Muhammad Kasule, who is also proprietor of Blue Diamond Corporation, allegedly conned Ms Florence Kiremerwa and her US business partner, Mr Richard Richards, of the said money after promising to deliver to them two kilograms of gold.
Mr Vicent Ssekatte, the spokesman of the Directorate of Criminal Investigations, said: “A complaint was made to us and we have arrested Kasule on charges of obtaining money by false pretences and uttering false documents and forgery.”
Mr Richards wired US$48,000 to Ms Kiremerwa’s bank account. She also transferred the money to Kasule’s account in KCB main branch in Kampala City.
Mr Ssekatte said Kasule didn’t deliver the two kilogrammes of gold. “He told Richards to travel back to US and convinced him that he would send the consignment. When Richards went back to the US, Kasule started dealing with him directly,” he said.
Dessie and Abebe had already spent way beyond their limits but seeing no return on the investment. They just could not raise the money Malong and Owino said was needed to pay the taxes in Nairobi.
But before the bond could be approved, he said he needed to facilitate the process.
Dessie and Abebe chose to fight on. They flew back to South Africa and Dessie mortgaged his house for $500,000 (Shs1.8b), which he sent to Malong as he claimed he also needed $200,000 (Shs742m) for his expenditures while in Nairobi, working on the duo’s issues.
When the duo returned to Nairobi, Dessie says Owino was optimistic that all would be fine, but he had a fresh piece of advice. Instead of taking the gold to Dubai as the original plan had been, they should fly it to Hong Kong. A week later, Dessie said, Owino was ready with the documentation that would help the duo fly their gold to Hong Kong.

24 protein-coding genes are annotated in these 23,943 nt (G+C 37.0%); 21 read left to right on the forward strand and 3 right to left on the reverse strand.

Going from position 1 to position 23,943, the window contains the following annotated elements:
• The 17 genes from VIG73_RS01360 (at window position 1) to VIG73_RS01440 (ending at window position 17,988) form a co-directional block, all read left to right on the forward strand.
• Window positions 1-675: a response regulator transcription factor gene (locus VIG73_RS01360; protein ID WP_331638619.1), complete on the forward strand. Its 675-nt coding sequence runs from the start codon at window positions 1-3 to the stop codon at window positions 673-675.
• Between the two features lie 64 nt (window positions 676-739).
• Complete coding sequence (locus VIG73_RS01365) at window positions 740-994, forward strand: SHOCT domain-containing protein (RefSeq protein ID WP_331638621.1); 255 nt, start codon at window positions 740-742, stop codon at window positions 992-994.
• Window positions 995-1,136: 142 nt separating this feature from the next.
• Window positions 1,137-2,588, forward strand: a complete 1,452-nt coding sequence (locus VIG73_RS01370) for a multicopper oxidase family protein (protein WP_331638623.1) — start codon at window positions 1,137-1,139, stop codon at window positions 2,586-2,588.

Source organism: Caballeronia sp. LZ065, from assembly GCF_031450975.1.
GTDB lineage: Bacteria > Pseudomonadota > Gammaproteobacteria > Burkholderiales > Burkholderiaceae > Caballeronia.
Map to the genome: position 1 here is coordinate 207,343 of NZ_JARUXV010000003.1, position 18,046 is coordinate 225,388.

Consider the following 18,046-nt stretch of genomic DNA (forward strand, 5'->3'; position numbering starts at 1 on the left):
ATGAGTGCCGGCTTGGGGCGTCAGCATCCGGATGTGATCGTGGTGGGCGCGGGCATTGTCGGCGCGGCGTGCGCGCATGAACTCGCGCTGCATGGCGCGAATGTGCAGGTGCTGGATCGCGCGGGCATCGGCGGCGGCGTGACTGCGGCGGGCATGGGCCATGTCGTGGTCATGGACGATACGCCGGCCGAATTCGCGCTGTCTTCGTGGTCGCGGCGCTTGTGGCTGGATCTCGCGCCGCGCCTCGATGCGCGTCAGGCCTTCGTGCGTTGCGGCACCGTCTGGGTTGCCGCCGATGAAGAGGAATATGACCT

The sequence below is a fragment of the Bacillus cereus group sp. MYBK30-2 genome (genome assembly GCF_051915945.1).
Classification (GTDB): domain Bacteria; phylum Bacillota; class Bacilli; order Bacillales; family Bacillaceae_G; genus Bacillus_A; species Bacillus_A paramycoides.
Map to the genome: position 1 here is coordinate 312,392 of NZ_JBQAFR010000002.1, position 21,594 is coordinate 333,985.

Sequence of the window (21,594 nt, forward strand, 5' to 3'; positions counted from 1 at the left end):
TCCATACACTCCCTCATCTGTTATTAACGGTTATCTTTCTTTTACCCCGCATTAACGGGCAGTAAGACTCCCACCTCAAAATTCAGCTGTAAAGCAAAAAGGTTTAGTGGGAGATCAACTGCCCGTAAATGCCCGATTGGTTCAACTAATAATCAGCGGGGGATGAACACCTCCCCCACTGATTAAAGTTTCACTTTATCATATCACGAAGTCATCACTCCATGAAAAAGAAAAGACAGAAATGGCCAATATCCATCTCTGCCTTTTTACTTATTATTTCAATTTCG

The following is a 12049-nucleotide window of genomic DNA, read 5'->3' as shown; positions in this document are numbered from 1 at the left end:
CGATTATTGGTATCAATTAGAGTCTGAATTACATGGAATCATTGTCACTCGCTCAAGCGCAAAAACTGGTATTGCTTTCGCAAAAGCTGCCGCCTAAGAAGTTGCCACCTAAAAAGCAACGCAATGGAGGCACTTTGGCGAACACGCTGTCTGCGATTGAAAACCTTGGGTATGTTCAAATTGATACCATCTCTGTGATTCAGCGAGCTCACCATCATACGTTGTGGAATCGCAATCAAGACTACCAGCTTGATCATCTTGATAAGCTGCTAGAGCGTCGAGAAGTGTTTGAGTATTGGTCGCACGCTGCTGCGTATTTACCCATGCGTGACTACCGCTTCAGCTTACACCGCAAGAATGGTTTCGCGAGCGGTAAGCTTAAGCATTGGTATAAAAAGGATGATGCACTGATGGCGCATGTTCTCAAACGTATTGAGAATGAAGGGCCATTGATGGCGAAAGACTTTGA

Malong told the duo that the General had appointed a lawyer to represent him in the transaction, and that they needed to first fly back to Kampala to meet with the lawyer before they traveled to Hong Kong. In Kampala, Dessie says they met a man who introduced himself as Tony, whose real name he says he later found out to be Hannington Tayoba.
The meeting happened at BMK House near Hotel Africana, Dessie says, in an office tagged as a law firm. Dessie says Tony told them that he had instructions from the General to travel with them to Hong Kong, but that he would do that at the duo’s expense because he was going to help them and they were holding high value merchandise belonging to his client.
Dessie and Abebe now had to clear the hurdle of paying the Shs37m to Fedex for storage before they would at last be able to sell the gold the following day.
Dessie says he called his Chinese friend and asked for a one-day loan of that amount. The Chinese friend, Dessie says, did not have the money ready, but said he would give him the money the following morning. Dessie and Abebe went with Tony to his hotel, had dinner and finally retired to their low-end hotel in the knowledge that their pursuit of many months would mature the following day.
Early on the appointed morning, at 9 am, Dessie and Abebe were at the Sheraton Hotel in Hong Kong, having already picked the money from Dessie’s dutiful Chinese friend.